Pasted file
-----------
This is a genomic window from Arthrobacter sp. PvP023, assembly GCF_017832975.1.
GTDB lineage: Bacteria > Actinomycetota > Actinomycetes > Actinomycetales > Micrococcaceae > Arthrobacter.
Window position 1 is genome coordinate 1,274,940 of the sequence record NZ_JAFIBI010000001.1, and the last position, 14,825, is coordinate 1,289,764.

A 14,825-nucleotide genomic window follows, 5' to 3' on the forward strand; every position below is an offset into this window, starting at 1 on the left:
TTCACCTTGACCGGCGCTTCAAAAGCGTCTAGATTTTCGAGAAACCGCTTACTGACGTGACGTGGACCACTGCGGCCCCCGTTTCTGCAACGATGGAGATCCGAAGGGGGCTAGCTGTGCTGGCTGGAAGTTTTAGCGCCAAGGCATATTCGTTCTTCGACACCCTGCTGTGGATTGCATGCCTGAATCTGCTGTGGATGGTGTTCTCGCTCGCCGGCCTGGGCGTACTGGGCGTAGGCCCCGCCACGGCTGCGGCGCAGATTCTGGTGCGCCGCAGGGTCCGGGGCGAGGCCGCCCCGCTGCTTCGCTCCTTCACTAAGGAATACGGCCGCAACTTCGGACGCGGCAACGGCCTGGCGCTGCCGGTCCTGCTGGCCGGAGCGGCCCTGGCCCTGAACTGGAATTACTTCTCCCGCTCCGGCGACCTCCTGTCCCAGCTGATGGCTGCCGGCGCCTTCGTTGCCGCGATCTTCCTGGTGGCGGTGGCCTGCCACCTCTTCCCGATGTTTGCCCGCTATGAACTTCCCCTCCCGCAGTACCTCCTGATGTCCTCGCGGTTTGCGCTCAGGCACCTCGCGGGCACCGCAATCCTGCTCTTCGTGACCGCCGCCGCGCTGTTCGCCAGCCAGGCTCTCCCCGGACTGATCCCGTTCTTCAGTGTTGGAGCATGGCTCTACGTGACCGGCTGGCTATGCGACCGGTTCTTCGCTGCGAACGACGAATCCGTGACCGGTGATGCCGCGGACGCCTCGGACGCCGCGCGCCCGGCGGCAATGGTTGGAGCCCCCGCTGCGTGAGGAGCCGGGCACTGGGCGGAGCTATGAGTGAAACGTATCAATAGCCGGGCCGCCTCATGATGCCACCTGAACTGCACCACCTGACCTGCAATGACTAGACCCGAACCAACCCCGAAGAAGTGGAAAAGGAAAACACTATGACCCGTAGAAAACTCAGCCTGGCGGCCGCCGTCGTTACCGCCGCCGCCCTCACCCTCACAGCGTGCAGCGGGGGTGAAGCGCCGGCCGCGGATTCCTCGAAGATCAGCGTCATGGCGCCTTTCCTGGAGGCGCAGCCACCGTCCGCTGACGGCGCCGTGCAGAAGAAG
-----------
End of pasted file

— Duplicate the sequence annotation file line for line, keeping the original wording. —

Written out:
This is a genomic window from Arthrobacter sp. PvP023, assembly GCF_017832975.1.
GTDB lineage: Bacteria > Actinomycetota > Actinomycetes > Actinomycetales > Micrococcaceae > Arthrobacter.
Window position 1 is genome coordinate 1,274,940 of the sequence record NZ_JAFIBI010000001.1, and the last position, 14,825, is coordinate 1,289,764.

A 14,825-nucleotide genomic window follows, 5' to 3' on the forward strand; every position below is an offset into this window, starting at 1 on the left:
TTCACCTTGACCGGCGCTTCAAAAGCGTCTAGATTTTCGAGAAACCGCTTACTGACGTGACGTGGACCACTGCGGCCCCCGTTTCTGCAACGATGGAGATCCGAAGGGGGCTAGCTGTGCTGGCTGGAAGTTTTAGCGCCAAGGCATATTCGTTCTTCGACACCCTGCTGTGGATTGCATGCCTGAATCTGCTGTGGATGGTGTTCTCGCTCGCCGGCCTGGGCGTACTGGGCGTAGGCCCCGCCACGGCTGCGGCGCAGATTCTGGTGCGCCGCAGGGTCCGGGGCGAGGCCGCCCCGCTGCTTCGCTCCTTCACTAAGGAATACGGCCGCAACTTCGGACGCGGCAACGGCCTGGCGCTGCCGGTCCTGCTGGCCGGAGCGGCCCTGGCCCTGAACTGGAATTACTTCTCCCGCTCCGGCGACCTCCTGTCCCAGCTGATGGCTGCCGGCGCCTTCGTTGCCGCGATCTTCCTGGTGGCGGTGGCCTGCCACCTCTTCCCGATGTTTGCCCGCTATGAACTTCCCCTCCCGCAGTACCTCCTGATGTCCTCGCGGTTTGCGCTCAGGCACCTCGCGGGCACCGCAATCCTGCTCTTCGTGACCGCCGCCGCGCTGTTCGCCAGCCAGGCTCTCCCCGGACTGATCCCGTTCTTCAGTGTTGGAGCATGGCTCTACGTGACCGGCTGGCTATGCGACCGGTTCTTCGCTGCGAACGACGAATCCGTGACCGGTGATGCCGCGGACGCCTCGGACGCCGCGCGCCCGGCGGCAATGGTTGGAGCCCCCGCTGCGTGAGGAGCCGGGCACTGGGCGGAGCTATGAGTGAAACGTATCAATAGCCGGGCCGCCTCATGATGCCACCTGAACTGCACCACCTGACCTGCAATGACTAGACCCGAACCAACCCCGAAGAAGTGGAAAAGGAAAACACTATGACCCGTAGAAAACTCAGCCTGGCGGCCGCCGTCGTTACCGCCGCCGCCCTCACCCTCACAGCGTGCAGCGGGGGTGAAGCGCCGGCCGCGGATTCCTCGAAGATCAGCGTCATGGCGCCTTTCCTGGAGGCGCAGCCACCGTCCGCTGACGGCGCCGTGCAGAAGAAG